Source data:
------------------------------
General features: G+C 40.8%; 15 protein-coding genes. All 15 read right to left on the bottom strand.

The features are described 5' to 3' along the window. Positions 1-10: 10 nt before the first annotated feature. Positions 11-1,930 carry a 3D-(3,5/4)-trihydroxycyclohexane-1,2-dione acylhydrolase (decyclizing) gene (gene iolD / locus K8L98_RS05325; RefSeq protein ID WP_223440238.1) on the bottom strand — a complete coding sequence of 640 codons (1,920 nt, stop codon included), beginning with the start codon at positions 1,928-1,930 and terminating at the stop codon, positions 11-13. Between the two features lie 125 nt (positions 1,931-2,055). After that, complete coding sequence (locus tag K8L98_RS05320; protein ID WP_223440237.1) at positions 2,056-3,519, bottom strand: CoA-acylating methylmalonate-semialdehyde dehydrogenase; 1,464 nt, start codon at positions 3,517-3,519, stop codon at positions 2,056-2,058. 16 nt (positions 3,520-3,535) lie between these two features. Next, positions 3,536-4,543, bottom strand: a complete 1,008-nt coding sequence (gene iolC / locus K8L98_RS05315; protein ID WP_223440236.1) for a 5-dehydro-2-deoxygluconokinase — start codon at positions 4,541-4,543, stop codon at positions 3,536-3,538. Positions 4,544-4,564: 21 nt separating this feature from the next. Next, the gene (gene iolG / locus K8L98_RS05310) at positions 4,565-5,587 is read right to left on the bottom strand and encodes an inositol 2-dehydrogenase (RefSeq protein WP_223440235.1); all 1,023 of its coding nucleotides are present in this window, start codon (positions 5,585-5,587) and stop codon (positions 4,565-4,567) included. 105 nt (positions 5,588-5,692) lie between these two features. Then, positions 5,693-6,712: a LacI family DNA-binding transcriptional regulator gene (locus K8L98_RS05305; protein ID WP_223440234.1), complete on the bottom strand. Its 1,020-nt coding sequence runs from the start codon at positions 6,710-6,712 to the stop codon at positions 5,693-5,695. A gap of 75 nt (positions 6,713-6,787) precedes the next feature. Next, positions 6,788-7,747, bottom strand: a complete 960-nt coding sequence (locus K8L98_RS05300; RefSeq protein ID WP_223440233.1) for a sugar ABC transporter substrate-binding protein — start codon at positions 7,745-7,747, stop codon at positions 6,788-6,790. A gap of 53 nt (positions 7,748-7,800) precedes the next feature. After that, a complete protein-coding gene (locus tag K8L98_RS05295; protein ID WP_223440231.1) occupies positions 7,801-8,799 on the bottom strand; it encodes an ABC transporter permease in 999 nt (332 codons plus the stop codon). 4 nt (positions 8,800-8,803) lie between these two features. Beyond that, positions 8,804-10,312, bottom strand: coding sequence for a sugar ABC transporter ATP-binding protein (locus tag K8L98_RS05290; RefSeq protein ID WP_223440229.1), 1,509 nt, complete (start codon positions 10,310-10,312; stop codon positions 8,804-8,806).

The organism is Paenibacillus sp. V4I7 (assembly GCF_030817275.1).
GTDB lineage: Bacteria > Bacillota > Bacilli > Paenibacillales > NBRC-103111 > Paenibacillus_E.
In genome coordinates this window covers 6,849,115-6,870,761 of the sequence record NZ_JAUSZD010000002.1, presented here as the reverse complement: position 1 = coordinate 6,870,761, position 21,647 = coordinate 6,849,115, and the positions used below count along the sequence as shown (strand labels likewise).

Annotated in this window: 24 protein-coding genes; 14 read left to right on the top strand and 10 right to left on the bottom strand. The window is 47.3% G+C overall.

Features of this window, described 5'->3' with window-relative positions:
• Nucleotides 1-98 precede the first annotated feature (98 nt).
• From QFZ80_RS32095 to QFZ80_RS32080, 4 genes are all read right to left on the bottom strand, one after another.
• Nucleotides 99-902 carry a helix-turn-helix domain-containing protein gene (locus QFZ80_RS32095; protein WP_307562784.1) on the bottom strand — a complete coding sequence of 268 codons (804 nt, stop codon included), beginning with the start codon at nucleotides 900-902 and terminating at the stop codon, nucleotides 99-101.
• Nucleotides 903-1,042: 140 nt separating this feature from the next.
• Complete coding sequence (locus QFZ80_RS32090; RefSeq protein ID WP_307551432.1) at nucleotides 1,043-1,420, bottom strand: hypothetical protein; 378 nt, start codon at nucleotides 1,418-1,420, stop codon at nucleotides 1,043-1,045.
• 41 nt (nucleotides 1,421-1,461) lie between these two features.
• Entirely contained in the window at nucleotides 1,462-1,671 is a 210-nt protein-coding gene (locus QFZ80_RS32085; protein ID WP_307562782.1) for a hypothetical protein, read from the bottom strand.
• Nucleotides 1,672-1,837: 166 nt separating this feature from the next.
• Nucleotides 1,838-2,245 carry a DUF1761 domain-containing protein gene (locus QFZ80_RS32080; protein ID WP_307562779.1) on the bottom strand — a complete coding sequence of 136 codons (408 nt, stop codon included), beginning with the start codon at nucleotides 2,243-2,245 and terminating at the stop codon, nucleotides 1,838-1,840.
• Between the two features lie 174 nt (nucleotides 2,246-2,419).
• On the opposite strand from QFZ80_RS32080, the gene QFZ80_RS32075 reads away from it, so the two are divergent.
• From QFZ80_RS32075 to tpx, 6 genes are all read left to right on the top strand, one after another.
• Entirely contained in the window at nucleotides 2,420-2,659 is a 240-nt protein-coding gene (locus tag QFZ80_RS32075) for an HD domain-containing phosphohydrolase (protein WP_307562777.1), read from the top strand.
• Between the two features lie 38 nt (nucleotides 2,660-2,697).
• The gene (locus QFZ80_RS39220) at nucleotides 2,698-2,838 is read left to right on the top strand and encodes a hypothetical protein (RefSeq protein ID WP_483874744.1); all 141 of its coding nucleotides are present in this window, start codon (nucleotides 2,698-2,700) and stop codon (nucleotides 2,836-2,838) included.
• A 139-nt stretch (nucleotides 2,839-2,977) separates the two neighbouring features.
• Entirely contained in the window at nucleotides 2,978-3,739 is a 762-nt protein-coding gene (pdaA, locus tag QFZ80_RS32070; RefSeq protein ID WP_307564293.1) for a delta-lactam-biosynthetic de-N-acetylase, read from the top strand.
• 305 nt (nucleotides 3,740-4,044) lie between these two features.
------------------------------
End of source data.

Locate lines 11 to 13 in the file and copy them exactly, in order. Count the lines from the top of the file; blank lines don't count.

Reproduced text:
• Nucleotides 903-1,042: 140 nt separating this feature from the next.
• Complete coding sequence (locus QFZ80_RS32090; RefSeq protein ID WP_307551432.1) at nucleotides 1,043-1,420, bottom strand: hypothetical protein; 378 nt, start codon at nucleotides 1,418-1,420, stop codon at nucleotides 1,043-1,045.
• 41 nt (nucleotides 1,421-1,461) lie between these two features.